Furthermore, specialists believe that Cannabichromene’s ability to serve as an agonist to the TRPA1 and TRPV1 receptors is intimately linked to CBC’s ability to modulate body temperature, pain sensitivity, and neurogenic-related inflammation.

Despite the complexity of CBC’s interaction with the human cannabinoid system, ongoing research aims to shed additional insight into how CBC can bind to the CB1 and CB2 receptors, albeit at a very low level, explaining why this wonderful active cannabinoid has no substantial psychotropic effects.

As of today, specialists are confident that CBC can fundamentally and dramatically influence both the effects and the advantages of cannabis. The non-psychoactive properties of CBC make it even more intriguing for further research, as it is thought to play a significant role in future marijuana-based medicine, especially as people’s understanding of the endocannabinoid system improves, as does their understanding of the active cannabinoids present in cannabis plants and whole cannabis plant-based infusions.

Understanding the Active Cannabinoid Cannabichromene (CBC): The Wrap-Up

Here’s a rundown of some of the cannabis strains out there that contain larger concentrations of CBC than most of its peers to wrap up the informative bits of knowledge regarding CBC as usefully as possible.


Gelato (an estimated of 0.268% CBC).

Girl Scout Cookies (an estimate of 0.166% CBC).

Gorilla Glue (an estimate of 0.329% CBC).

Harlequin (an estimated of 0.138% CBC).

LA Confidential (an estimated of 0.128% CBC).

The deliciously fruitilicious Grape Ape strain includes as little as an estimated 0.04 percent CBC, the legendary Jack Harrer has a modest 0.11 percent CBC, and the jewel of Jamaican landrace strains Lamb’s Bread has an estimated 0.043 percent CBC. Even these relatively insignificant levels of CBC, when combined with the rest of the active components found in the cannabis plant, are thought to deliver a wide range of advantages through your endogenous cannabinoid system.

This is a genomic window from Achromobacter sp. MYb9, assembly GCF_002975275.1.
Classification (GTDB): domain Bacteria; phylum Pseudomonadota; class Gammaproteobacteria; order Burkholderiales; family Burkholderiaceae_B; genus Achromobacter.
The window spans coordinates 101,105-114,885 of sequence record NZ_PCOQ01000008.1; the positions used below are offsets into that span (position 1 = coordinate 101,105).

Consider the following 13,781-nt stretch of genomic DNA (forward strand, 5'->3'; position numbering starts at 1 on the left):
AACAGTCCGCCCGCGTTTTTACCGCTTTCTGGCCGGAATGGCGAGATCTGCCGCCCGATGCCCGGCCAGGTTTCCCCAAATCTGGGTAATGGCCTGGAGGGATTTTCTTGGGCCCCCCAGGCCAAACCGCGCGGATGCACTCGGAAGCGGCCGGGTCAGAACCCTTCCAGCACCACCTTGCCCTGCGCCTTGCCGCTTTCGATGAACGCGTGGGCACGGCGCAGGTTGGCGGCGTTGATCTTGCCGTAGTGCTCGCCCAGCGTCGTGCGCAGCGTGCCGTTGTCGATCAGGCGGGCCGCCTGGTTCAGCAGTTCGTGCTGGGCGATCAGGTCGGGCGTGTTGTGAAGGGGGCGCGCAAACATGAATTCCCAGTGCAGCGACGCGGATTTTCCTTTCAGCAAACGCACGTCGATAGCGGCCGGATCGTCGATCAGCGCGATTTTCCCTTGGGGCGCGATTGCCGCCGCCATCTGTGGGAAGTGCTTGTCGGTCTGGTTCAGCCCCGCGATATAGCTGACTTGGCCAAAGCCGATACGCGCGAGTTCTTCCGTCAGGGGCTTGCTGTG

At first, Cannabichromene may appear to be a mouthful, but learning more about this great active cannabinoid is well worth the nerdy effort. Even if the most common phrase you’ll hear is “further research is needed,” we must accept that the marijuana prohibition has prevented experts from performing in-depth studies on the advantages of the active chemicals found in cannabis plants for far too long.

We believe that everyone can remain open-minded and allow cannabis plants to guide them through their secrets, as we are free to let the constant chatter of daily life disperse in waves of harmonious serenity in pain- and the stress-free dimension of blissfulness after binding with marijuana. In this cannabliss, the cannabis plant speaks to you by giving you everything it has to offer; all you have to do is strive to get to know the cannabis plant better…

Stephen Covey, the author of The 7 Habits of Highly Effective People, keynote speaker, and educator, has provided an eternal piece of wisdom on synergy, which we believe is one of the greatest ways to summarize the significance of the unique active cannabinoid CBC (Cannabichromene) in the big picture. Synergy, according to Covey, is “better than my way or your way.” And you already know why: synergy is “our way.”